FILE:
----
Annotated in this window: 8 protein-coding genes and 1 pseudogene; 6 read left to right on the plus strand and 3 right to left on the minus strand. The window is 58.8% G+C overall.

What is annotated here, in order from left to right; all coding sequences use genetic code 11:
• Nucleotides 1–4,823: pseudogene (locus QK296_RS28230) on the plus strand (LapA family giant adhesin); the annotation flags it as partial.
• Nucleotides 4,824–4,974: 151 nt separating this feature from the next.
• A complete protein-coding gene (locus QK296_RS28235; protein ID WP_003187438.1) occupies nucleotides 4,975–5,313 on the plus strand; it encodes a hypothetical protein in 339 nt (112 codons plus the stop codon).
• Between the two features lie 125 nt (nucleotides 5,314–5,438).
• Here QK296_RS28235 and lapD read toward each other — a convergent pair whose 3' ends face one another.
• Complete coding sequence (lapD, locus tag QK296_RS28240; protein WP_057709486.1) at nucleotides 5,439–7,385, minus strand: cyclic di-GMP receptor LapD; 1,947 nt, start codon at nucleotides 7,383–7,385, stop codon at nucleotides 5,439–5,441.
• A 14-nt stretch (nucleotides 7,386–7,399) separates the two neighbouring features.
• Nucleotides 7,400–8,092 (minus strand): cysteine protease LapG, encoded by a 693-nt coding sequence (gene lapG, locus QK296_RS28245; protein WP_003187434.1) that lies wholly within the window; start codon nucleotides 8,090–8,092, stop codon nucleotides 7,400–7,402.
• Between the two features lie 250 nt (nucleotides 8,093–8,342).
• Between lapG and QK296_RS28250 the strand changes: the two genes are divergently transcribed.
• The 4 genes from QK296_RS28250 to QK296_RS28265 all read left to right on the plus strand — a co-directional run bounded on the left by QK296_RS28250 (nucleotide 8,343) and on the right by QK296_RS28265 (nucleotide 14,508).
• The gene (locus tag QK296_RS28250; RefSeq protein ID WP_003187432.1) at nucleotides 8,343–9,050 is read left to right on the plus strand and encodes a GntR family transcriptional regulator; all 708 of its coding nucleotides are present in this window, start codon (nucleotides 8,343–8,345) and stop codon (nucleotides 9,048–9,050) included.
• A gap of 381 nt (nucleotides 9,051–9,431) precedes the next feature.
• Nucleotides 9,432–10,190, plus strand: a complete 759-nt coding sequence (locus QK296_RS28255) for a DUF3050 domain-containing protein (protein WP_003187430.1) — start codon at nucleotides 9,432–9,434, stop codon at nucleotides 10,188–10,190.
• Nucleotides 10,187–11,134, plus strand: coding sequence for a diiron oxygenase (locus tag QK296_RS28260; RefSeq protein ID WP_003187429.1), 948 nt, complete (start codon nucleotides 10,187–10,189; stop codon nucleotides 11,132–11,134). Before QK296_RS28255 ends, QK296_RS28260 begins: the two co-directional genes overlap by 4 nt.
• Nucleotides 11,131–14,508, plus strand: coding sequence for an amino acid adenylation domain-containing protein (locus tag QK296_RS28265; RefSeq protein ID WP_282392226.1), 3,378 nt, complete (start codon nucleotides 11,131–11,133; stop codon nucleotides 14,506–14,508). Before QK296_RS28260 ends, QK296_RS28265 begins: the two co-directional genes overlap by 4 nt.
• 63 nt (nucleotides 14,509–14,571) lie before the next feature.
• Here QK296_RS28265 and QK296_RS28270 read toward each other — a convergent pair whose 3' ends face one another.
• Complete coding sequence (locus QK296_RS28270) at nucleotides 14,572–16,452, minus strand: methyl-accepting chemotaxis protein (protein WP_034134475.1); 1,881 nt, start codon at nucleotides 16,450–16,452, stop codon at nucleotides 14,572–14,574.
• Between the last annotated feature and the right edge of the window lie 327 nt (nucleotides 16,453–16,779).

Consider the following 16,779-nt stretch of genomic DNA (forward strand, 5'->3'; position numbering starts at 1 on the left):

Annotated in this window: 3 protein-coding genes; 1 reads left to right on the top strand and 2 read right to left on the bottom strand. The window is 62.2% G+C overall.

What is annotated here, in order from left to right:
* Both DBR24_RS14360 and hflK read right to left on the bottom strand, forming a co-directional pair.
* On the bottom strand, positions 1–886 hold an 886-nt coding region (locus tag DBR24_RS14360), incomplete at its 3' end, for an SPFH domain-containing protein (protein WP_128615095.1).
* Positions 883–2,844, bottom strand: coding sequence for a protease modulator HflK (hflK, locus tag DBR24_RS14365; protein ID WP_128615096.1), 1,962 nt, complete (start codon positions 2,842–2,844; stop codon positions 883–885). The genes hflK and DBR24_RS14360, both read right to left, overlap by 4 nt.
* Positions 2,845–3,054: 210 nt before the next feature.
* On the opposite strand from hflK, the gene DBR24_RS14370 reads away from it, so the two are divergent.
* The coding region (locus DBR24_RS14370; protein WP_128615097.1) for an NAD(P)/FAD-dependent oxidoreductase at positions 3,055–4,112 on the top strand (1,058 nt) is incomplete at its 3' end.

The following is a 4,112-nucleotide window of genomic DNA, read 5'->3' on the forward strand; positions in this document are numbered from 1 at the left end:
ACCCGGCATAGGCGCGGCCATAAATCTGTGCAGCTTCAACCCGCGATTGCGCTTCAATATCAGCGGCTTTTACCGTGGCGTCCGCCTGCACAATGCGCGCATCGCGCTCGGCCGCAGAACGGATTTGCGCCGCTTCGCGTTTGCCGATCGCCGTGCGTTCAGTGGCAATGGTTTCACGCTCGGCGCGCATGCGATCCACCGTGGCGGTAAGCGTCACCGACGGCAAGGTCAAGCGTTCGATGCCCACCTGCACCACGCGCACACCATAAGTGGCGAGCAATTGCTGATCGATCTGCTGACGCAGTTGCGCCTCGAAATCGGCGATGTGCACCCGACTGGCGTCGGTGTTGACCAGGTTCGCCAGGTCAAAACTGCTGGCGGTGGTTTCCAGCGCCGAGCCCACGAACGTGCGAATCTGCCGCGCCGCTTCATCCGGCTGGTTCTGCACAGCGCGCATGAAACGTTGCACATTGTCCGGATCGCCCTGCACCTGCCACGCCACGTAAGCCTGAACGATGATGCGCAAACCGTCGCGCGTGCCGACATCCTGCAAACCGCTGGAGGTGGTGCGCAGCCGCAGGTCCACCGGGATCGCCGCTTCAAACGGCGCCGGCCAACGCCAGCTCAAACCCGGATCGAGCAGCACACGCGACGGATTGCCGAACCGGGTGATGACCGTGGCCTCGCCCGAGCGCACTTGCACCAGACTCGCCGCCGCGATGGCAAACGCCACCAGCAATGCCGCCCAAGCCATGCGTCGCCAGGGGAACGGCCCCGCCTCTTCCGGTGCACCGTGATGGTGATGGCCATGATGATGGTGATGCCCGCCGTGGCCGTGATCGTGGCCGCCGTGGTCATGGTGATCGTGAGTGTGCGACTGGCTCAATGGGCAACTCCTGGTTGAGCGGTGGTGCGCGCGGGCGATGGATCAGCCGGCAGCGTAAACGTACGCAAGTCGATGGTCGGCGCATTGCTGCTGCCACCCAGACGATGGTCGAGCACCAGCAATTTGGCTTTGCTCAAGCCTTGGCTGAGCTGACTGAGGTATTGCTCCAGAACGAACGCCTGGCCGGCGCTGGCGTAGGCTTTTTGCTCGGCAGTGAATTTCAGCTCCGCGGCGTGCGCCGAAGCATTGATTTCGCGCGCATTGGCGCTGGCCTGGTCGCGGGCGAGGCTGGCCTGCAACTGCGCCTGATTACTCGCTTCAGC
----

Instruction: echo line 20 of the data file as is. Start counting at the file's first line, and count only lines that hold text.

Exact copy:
• Here QK296_RS28265 and QK296_RS28270 read toward each other — a convergent pair whose 3' ends face one another.